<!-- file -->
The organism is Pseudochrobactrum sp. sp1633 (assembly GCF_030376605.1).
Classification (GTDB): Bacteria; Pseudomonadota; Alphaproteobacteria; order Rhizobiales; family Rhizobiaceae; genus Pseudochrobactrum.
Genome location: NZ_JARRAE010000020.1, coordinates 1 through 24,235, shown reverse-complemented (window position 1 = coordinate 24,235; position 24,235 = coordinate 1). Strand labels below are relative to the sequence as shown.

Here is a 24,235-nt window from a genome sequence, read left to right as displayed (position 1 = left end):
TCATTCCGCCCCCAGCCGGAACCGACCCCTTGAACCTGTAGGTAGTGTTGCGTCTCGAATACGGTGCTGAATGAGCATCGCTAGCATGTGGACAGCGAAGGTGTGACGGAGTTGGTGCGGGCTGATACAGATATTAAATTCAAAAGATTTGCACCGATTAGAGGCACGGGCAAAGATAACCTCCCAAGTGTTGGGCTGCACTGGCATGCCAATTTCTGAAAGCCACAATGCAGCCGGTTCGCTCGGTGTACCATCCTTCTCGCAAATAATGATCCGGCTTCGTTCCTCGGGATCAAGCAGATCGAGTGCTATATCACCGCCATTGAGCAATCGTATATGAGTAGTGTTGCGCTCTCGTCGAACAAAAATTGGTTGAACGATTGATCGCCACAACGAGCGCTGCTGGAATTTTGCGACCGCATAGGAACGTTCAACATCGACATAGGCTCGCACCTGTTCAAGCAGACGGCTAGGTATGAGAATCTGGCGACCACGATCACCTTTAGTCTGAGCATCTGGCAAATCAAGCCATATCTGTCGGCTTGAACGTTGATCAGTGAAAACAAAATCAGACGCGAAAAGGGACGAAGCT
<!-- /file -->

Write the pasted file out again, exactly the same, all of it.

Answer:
The organism is Pseudochrobactrum sp. sp1633 (assembly GCF_030376605.1).
Classification (GTDB): Bacteria; Pseudomonadota; Alphaproteobacteria; order Rhizobiales; family Rhizobiaceae; genus Pseudochrobactrum.
Genome location: NZ_JARRAE010000020.1, coordinates 1 through 24,235, shown reverse-complemented (window position 1 = coordinate 24,235; position 24,235 = coordinate 1). Strand labels below are relative to the sequence as shown.

Here is a 24,235-nt window from a genome sequence, read left to right as displayed (position 1 = left end):
TCATTCCGCCCCCAGCCGGAACCGACCCCTTGAACCTGTAGGTAGTGTTGCGTCTCGAATACGGTGCTGAATGAGCATCGCTAGCATGTGGACAGCGAAGGTGTGACGGAGTTGGTGCGGGCTGATACAGATATTAAATTCAAAAGATTTGCACCGATTAGAGGCACGGGCAAAGATAACCTCCCAAGTGTTGGGCTGCACTGGCATGCCAATTTCTGAAAGCCACAATGCAGCCGGTTCGCTCGGTGTACCATCCTTCTCGCAAATAATGATCCGGCTTCGTTCCTCGGGATCAAGCAGATCGAGTGCTATATCACCGCCATTGAGCAATCGTATATGAGTAGTGTTGCGCTCTCGTCGAACAAAAATTGGTTGAACGATTGATCGCCACAACGAGCGCTGCTGGAATTTTGCGACCGCATAGGAACGTTCAACATCGACATAGGCTCGCACCTGTTCAAGCAGACGGCTAGGTATGAGAATCTGGCGACCACGATCACCTTTAGTCTGAGCATCTGGCAAATCAAGCCATATCTGTCGGCTTGAACGTTGATCAGTGAAAACAAAATCAGACGCGAAAAGGGACGAAGCT